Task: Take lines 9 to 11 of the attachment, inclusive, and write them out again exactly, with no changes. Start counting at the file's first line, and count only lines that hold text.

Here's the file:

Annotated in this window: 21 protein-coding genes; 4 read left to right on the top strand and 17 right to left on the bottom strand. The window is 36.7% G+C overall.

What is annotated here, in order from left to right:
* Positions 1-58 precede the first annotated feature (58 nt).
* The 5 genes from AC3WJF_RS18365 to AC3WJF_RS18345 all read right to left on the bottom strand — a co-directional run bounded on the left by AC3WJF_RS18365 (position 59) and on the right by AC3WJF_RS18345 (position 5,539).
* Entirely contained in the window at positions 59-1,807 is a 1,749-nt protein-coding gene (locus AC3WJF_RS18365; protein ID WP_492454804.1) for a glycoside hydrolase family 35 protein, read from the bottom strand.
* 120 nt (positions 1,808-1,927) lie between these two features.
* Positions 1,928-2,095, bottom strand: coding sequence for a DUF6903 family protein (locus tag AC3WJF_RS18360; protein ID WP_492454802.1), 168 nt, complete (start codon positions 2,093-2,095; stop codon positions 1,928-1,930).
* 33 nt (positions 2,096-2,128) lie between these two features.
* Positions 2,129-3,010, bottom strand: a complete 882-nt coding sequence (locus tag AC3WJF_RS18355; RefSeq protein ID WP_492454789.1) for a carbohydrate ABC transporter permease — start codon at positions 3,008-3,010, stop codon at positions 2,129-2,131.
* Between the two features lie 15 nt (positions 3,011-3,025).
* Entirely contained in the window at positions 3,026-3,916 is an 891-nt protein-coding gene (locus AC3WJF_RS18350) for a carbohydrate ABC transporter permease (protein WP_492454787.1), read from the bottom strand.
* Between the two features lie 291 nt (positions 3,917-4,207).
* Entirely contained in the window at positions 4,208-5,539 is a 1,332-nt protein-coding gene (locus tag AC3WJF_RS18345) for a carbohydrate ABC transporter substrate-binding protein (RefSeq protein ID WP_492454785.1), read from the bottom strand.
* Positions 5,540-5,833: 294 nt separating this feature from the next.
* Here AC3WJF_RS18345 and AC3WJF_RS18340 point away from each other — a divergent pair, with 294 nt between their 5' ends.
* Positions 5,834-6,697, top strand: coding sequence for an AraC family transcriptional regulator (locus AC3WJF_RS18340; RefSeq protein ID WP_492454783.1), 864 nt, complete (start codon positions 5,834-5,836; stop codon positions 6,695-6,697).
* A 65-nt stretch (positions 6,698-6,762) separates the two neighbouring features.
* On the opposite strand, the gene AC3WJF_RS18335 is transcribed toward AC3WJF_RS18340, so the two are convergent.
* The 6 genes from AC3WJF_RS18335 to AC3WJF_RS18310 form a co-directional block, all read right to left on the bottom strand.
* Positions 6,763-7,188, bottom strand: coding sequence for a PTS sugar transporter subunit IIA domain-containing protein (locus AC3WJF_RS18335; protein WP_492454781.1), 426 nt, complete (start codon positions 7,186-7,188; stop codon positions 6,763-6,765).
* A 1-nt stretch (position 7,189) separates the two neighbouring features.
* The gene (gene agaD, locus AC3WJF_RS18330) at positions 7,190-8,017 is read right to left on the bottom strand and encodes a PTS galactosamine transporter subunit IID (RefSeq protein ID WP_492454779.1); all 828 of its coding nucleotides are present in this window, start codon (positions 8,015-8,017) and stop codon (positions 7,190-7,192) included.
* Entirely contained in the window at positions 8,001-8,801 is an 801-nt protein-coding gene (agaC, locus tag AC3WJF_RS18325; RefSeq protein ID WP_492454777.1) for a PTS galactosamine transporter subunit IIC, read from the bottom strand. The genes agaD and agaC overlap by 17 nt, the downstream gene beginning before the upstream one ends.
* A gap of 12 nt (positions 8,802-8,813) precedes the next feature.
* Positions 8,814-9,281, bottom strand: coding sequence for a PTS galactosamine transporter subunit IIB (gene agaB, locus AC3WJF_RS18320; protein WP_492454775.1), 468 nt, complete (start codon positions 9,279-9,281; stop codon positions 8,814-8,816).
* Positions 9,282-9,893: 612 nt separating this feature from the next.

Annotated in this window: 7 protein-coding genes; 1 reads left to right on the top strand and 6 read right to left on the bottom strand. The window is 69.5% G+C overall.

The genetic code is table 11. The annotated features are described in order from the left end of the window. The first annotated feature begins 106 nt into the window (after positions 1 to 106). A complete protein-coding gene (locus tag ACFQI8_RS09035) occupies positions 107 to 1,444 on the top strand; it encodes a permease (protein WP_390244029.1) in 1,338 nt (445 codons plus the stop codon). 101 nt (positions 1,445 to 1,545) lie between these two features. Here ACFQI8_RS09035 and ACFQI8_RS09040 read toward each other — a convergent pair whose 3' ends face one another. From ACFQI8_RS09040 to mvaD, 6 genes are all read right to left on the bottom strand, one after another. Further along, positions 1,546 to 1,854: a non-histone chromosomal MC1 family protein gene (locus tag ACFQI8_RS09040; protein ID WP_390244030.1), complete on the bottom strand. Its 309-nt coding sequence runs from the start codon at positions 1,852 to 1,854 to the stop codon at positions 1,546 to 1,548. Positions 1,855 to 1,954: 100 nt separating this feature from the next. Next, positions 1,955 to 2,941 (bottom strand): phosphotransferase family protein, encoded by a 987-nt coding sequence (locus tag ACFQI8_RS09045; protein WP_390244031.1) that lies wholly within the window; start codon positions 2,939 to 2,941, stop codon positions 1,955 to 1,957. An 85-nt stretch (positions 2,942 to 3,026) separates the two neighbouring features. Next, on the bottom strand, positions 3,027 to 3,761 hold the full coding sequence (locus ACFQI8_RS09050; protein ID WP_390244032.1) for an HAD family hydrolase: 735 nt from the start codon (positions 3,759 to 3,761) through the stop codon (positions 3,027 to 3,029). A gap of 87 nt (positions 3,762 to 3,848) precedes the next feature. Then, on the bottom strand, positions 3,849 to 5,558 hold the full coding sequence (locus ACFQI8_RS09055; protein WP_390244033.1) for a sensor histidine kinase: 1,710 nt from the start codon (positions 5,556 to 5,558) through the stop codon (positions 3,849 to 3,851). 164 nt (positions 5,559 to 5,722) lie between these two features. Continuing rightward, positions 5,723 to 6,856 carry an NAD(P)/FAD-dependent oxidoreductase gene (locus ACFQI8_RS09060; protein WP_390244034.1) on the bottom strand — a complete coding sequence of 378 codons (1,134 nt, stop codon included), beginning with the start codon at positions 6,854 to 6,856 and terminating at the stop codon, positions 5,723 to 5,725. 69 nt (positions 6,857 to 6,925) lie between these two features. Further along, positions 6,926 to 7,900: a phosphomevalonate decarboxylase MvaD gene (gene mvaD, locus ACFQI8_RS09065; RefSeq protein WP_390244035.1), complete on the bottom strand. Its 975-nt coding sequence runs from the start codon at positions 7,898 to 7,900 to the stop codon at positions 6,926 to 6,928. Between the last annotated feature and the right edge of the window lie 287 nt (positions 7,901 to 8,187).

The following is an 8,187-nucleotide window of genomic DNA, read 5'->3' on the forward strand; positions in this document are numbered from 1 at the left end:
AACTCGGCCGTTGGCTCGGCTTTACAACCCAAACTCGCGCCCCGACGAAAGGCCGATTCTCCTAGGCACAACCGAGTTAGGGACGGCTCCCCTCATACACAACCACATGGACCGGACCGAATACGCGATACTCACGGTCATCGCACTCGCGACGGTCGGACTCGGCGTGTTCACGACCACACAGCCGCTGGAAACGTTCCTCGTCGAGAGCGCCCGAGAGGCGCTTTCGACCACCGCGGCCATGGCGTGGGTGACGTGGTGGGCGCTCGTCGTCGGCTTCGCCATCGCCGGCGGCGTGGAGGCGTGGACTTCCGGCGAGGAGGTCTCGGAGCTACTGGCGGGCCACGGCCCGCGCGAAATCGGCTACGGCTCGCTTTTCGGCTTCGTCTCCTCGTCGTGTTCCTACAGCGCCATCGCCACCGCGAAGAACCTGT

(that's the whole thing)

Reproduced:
* Positions 2,129-3,010, bottom strand: a complete 882-nt coding sequence (locus tag AC3WJF_RS18355; RefSeq protein ID WP_492454789.1) for a carbohydrate ABC transporter permease — start codon at positions 3,008-3,010, stop codon at positions 2,129-2,131.
* Between the two features lie 15 nt (positions 3,011-3,025).
* Entirely contained in the window at positions 3,026-3,916 is an 891-nt protein-coding gene (locus AC3WJF_RS18350) for a carbohydrate ABC transporter permease (protein WP_492454787.1), read from the bottom strand.